BEIJING – For most Americans, the names are unknown, perhaps a bit difficult to pronounce: Huawei, Xiaomi, Oppo, Vivo.

These are the biggest smartphone brands in China. Around the world – but not in the United States – the handset sector is making the handset industry extremely competitive. This week, after warning Apple that iPhone sales would be disappointing in China, industry observers said the Chinese brand appliances were one of the main culprits.

As China's phone market reaches saturation and sales decline, the country's hardware manufacturers are pushing more and more winning fans in France, Germany, India and Southeast Asia, where consumers are discovering that phones can do just about anything. an iPhone can do at a fraction of the cost.

Apple comfortably occupies the top of the market in many countries, including China, for high-end handsets. But companies like Huawei have begun to do what they did in China, competing with the iPhone for experience and value and attracting customers with price comparisons that encourage them to rethink the purchase of the flagship product. Apple.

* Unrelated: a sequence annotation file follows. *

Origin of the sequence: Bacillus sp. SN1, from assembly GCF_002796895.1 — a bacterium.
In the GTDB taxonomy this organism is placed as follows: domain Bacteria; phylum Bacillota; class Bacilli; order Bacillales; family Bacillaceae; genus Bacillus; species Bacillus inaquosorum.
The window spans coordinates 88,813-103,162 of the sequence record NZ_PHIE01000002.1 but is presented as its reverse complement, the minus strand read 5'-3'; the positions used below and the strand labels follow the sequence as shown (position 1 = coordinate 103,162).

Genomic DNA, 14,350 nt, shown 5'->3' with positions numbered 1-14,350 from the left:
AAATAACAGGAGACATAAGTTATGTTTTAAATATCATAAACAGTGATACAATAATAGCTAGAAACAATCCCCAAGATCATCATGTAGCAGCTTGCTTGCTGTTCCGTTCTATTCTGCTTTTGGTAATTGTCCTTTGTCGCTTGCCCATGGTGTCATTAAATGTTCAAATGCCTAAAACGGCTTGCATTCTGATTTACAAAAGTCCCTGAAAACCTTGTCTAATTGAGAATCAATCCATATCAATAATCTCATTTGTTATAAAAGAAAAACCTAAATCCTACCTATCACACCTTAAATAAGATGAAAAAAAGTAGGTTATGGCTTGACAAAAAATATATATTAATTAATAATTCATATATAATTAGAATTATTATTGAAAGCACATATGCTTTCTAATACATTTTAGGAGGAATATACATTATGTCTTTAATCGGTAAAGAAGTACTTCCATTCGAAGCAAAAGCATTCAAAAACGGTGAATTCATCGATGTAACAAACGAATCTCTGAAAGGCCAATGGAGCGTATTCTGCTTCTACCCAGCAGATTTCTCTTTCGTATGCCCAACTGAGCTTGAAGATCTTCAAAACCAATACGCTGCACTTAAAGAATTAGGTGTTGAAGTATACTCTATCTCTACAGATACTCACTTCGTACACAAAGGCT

The difference in cost is significant: in China, an iPhone XR costs around 950 USD, while the high-end handsets of Huawei cost around 600 USD and comparable models of Xiaomi, even less. The iPhone XS starts at around $ 1,250.

Companies such as Huawei and Oppo have made improvements in functionality and overall quality that attract many wealthy Chinese, said Mo Jia, an analyst in Shanghai research firm Canalys technology. The aggressive marketing and sales campaigns of Chinese brands in Europe indicate that companies believe that local consumers who traditionally use the iPhone will do the same.

"Maybe it will not happen this year or next year," said Jia. "But Huawei is going in that direction."

In its quest for the European market, Huawei (pronounced "HWA-way"), headquartered in Shenzhen and now the world's second largest smartphone seller, has gone far beyond the phone store. Huawei sponsored summer concerts in Greece, partnered with the Lithuanian Basketball Federation and sponsored a "China Festival" in Cologne, Germany. Vivo sponsored last year's World Cup in Russia.

Xiaomi (pronounced "SHAO-mee"), based in Beijing and founded in 2010, appears to be out of nowhere to become the 4th largest mobile phone brand in Europe early last year, according to Canalys. The gadget maker has also become the number one phone seller in India, including opening hundreds of stores in rural areas.

Clément Blaise, a 25-year-old banker from northern France, has an iPhone for work and a Xiaomi as a personal phone. He said that he needed to recharge the Apple device 'all the time', but that he could stay two days without charging his Xiaomi.